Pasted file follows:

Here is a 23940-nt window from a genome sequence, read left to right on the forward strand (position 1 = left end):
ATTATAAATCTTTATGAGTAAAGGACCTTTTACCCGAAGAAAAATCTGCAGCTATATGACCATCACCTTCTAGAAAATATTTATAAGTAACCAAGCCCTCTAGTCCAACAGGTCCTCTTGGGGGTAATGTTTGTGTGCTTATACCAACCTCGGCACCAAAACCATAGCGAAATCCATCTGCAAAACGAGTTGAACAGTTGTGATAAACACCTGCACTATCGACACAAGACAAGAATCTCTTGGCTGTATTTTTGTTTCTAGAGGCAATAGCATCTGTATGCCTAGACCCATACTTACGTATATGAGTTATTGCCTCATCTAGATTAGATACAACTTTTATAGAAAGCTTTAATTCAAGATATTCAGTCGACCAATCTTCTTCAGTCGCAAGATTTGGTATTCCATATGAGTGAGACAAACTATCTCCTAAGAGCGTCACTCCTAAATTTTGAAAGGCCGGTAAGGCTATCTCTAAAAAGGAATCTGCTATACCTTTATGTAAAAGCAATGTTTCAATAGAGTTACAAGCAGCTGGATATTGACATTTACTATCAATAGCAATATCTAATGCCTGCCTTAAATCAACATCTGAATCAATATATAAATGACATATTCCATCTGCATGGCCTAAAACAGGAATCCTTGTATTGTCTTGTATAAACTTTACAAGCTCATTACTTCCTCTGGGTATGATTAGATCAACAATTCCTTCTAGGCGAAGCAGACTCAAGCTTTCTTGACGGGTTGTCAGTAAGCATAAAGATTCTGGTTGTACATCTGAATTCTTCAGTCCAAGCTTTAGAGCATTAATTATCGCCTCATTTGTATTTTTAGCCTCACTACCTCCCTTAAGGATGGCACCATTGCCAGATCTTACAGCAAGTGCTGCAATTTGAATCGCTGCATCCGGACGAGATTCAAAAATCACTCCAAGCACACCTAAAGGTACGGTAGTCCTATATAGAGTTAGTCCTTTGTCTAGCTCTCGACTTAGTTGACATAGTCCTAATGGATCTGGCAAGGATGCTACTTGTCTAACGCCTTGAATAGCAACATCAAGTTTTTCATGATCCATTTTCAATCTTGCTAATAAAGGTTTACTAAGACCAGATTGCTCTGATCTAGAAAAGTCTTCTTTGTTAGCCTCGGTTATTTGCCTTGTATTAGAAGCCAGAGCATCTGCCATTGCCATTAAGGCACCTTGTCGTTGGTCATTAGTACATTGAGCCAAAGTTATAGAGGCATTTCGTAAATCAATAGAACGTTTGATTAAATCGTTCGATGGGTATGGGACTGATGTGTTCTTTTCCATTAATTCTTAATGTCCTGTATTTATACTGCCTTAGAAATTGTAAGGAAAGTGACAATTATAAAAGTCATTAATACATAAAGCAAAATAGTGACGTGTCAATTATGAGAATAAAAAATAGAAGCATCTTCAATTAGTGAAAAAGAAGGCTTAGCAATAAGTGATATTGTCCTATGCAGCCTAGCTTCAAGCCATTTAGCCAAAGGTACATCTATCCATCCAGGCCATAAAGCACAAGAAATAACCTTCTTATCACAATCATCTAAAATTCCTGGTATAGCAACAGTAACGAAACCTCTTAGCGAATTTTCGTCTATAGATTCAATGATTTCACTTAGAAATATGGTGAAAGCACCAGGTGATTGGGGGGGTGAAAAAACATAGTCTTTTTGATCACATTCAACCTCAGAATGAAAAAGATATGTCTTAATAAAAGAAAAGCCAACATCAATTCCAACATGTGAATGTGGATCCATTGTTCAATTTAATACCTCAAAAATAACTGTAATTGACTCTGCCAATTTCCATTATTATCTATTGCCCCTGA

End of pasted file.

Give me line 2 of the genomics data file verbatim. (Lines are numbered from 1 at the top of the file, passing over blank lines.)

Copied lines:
ATTATAAATCTTTATGAGTAAAGGACCTTTTACCCGAAGAAAAATCTGCAGCTATATGACCATCACCTTCTAGAAAATATTTATAAGTAACCAAGCCCTCTAGTCCAACAGGTCCTCTTGGGGGTAATGTTTGTGTGCTTATACCAACCTCGGCACCAAAACCATAGCGAAATCCATCTGCAAAACGAGTTGAACAGTTGTGATAAACACCTGCACTATCGACACAAGACAAGAATCTCTTGGCTGTATTTTTGTTTCTAGAGGCAATAGCATCTGTATGCCTAGACCCATACTTACGTATATGAGTTATTGCCTCATCTAGATTAGATACAACTTTTATAGAAAGCTTTAATTCAAGATATTCAGTCGACCAATCTTCTTCAGTCGCAAGATTTGGTATTCCATATGAGTGAGACAAACTATCTCCTAAGAGCGTCACTCCTAAATTTTGAAAGGCCGGTAAGGCTATCTCTAAAAAGGAATCTGCTATACCTTTATGTAAAAGCAATGTTTCAATAGAGTTACAAGCAGCTGGATATTGACATTTACTATCAATAGCAATATCTAATGCCTGCCTTAAATCAACATCTGAATCAATATATAAATGACATATTCCATCTGCATGGCCTAAAACAGGAATCCTTGTATTGTCTTGTATAAACTTTACAAGCTCATTACTTCCTCTGGGTATGATTAGATCAACAATTCCTTCTAGGCGAAGCAGACTCAAGCTTTCTTGACGGGTTGTCAGTAAGCATAAAGATTCTGGTTGTACATCTGAATTCTTCAGTCCAAGCTTTAGAGCATTAATTATCGCCTCATTTGTATTTTTAGCCTCACTACCTCCCTTAAGGATGGCACCATTGCCAGATCTTACAGCAAGTGCTGCAATTTGAATCGCTGCATCCGGACGAGATTCAAAAATCACTCCAAGCACACCTAAAGGTACGGTAGTCCTATATAGAGTTAGTCCTTTGTCTAGCTCTCGACTTAGTTGACATAGTCCTAATGGATCTGGCAAGGATGCTACTTGTCTAACGCCTTGAATAGCAACATCAAGTTTTTCATGATCCATTTTCAATCTTGCTAATAAAGGTTTACTAAGACCAGATTGCTCTGATCTAGAAAAGTCTTCTTTGTTAGCCTCGGTTATTTGCCTTGTATTAGAAGCCAGAGCATCTGCCATTGCCATTAAGGCACCTTGTCGTTGGTCATTAGTACATTGAGCCAAAGTTATAGAGGCATTTCGTAAATCAATAGAACGTTTGATTAAATCGTTCGATGGGTATGGGACTGATGTGTTCTTTTCCATTAATTCTTAATGTCCTGTATTTATACTGCCTTAGAAATTGTAAGGAAAGTGACAATTATAAAAGTCATTAATACATAAAGCAAAATAGTGACGTGTCAATTATGAGAATAAAAAATAGAAGCATCTTCAATTAGTGAAAAAGAAGGCTTAGCAATAAGTGATATTGTCCTATGCAGCCTAGCTTCAAGCCATTTAGCCAAAGGTACATCTATCCATCCAGGCCATAAAGCACAAGAAATAACCTTCTTATCACAATCATCTAAAATTCCTGGTATAGCAACAGTAACGAAACCTCTTAGCGAATTTTCGTCTATAGATTCAATGATTTCACTTAGAAATATGGTGAAAGCACCAGGTGATTGGGGGGGTGAAAAAACATAGTCTTTTTGATCACATTCAACCTCAGAATGAAAAAGATATGTCTTAATAAAAGAAAAGCCAACATCAATTCCAACATGTGAATGTGGATCCATTGTTCAATTTAATACCTCAAAAATAACTGTAATTGACTCTGCCAATTTCCATTATTATCTATTGCCCCTGA